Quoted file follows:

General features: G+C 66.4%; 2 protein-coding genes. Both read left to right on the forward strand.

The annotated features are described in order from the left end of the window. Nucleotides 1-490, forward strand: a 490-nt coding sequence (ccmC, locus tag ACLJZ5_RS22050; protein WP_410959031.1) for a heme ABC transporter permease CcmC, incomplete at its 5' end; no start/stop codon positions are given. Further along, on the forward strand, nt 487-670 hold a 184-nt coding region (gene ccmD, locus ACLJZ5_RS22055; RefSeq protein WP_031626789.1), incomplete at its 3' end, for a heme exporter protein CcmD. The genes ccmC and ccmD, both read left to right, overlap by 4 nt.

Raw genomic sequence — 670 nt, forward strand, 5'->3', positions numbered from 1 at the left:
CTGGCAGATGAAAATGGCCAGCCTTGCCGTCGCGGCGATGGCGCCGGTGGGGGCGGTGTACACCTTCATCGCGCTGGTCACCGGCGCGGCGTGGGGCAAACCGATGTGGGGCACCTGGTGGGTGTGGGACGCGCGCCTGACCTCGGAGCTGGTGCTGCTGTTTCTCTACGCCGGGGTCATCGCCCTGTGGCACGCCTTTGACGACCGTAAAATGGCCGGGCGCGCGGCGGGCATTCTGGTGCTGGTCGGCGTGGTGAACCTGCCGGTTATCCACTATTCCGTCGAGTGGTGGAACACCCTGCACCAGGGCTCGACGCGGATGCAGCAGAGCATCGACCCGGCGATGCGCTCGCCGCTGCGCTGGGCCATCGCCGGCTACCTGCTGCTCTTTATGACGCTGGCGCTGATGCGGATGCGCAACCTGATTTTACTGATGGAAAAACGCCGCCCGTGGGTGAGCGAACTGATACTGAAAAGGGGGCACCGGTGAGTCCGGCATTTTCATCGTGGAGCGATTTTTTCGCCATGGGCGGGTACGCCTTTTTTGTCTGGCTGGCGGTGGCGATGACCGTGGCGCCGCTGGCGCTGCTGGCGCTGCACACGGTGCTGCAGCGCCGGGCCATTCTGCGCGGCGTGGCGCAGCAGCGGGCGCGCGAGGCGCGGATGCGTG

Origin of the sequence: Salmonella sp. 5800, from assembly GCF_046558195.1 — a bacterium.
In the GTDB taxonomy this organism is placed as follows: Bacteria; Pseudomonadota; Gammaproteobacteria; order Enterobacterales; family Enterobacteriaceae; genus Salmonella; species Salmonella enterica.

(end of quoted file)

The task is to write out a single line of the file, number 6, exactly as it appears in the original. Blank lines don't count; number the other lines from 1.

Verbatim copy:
In the GTDB taxonomy this organism is placed as follows: Bacteria; Pseudomonadota; Gammaproteobacteria; order Enterobacterales; family Enterobacteriaceae; genus Salmonella; species Salmonella enterica.